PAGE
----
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Our days are punctuated by scouting for new talent, attending market meet-ups and scrolling through Instagram to unearth the products, people and news you really need to know. Here’s what we slack off on this week.
Since I have been artistic director at Domino, cooking and design have naturally been part of the conversation with my family. That is why The River Cafe look book, made for children, belongs to our shelf. I love that it defies typical hokey kid’s cookbooks with sophisticated, genuinely mouth-watering photography and recipes for adults. I mean, who wouldn’t want to eat casarecce with pesto for dinner, especially when your 8-year-old son made it with love? —Kim Grey, artistic director
The fashion kids were on fire when Jacquemus and Nike announced a collaboration over the summer, but it was the French brand’s partnership with Tekla Fabrics that made us swoon here in interior design country. . The two come together in a collection of subtle stripes and a soothing color palette on playful pieces like strapless nightwear influenced by men’s boxers, fluffy towels big enough for two, and cozy percale sheets. Sure, an it bag is cool, but being wrapped up in an oversized shirt-inspired dress under the comfort of a linen bedspread is always fashionable volume —Raven McMillaneditorial assistant
Fefo Studio’s new collection of cotton textiles arrives just in time to round out a holiday table (or cross that extraordinary foodie host off your shopping list). I plan to wrap my freshly baked brioche in mustard and rose-soaked bread napkins. It’s hard to believe that these saturated, colorful dyes are made with edible ingredients like pomegranate skins, tamarind, and dates. —Morgan Bullmanassociate business writer
When gallerist Emma Scully asked New York ceramist Simone Bodmer-Turner to go big for her Design Miami booth, Bodmer-Turner did just that with a sculptural plaster mirror, her largest freestanding piece to date. The extra-large entry clip is a fitting addition to the show, which is dubbed “Reflecting Women” and will also feature works by Bec Brittain, Rooms Studio, Jane Atfield, Ibiyanε, Jaye Kim, Nel Verbeke, Kaja Upelj and Jenny. Min. , until December 4. —Lydia Geiselhouse editor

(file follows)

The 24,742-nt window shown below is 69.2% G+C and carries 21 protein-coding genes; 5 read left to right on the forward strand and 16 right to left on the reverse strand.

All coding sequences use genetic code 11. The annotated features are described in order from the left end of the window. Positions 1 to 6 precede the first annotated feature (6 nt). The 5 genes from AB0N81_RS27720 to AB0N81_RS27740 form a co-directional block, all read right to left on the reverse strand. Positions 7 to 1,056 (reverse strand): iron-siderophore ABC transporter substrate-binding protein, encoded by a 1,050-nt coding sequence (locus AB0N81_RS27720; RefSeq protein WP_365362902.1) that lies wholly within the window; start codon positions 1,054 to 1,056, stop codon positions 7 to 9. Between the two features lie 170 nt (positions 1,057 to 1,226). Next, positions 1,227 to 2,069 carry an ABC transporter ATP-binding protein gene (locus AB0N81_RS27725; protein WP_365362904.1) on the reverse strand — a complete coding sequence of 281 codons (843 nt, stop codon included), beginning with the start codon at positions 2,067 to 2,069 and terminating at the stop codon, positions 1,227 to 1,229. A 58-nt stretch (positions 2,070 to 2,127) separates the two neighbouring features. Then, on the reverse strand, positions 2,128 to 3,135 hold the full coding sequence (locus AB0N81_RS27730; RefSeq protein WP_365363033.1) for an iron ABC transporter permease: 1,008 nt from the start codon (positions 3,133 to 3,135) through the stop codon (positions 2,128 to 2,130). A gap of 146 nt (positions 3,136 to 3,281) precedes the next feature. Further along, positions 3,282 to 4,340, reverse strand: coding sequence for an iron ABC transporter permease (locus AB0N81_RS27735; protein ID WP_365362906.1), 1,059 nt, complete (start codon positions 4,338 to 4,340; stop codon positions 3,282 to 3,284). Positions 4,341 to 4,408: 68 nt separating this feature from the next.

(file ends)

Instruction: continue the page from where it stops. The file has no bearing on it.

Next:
I love New York for many reasons, but primarily because of Chelsea’s gallery scene, where you can open a door to see a remarkable collection of William Eggleston photography on your way to dinner. His last exhibition at the David Zwirner gallery, “The Outlands”, coincides with the release of his book (which I regret not having left). What I loved most about the raw, saturated footage (many of which had never been seen publicly) was the scale, large enough to make the scenes look like they were right in front of you. You still have time to catch the show before it closes on December 17. —Julia Stevens, Editor-in-Chief
I remember going to Paloma Wool’s last New York pop-up, and let’s just say my wardrobe hit the mark. As someone who prefers to shop in person, I’ll definitely be returning to SoHo for its new pop-up to shop more of the Barcelona-based fashion brand; it is open from December 1 to 22. Spoiler alert: I’m probably going with one of the oversized puffer jackets. —Belle Morizio, photographer and assistant photo editor
If you were to see my “jewelry box” (which is just a few plastic trays on my dresser) right now, you might be slightly horrified. It could absolutely use a little work, and luckily for me, Ariel Gordon, a jewelry designer based in Northern California, found a solution. The designer has just released a beautiful scalloped velvet jewelry box, 10 years in the making, that is just as functional as it is pretty and definitely worth the investment. Equipped with two layers of organization for necklaces, rings, and earrings, the eye-catching piece could (and should!) easily sit on your dresser for all to see. —Angela Tafoya, Editorial Director, branded + talent
All it took was one very scary and hectic flight for photographer and writer Jamie Beck to realize what she really wanted: to live in France. But unlike the rest of us, she did and took photos along the way as she settled into a small village in Provence. You can now follow his journey with his new book, An American in Provence, filled with melancholy images and stories that make you wonder, “Why don’t I live in France too?” —Julie Vadnal, assistant editor
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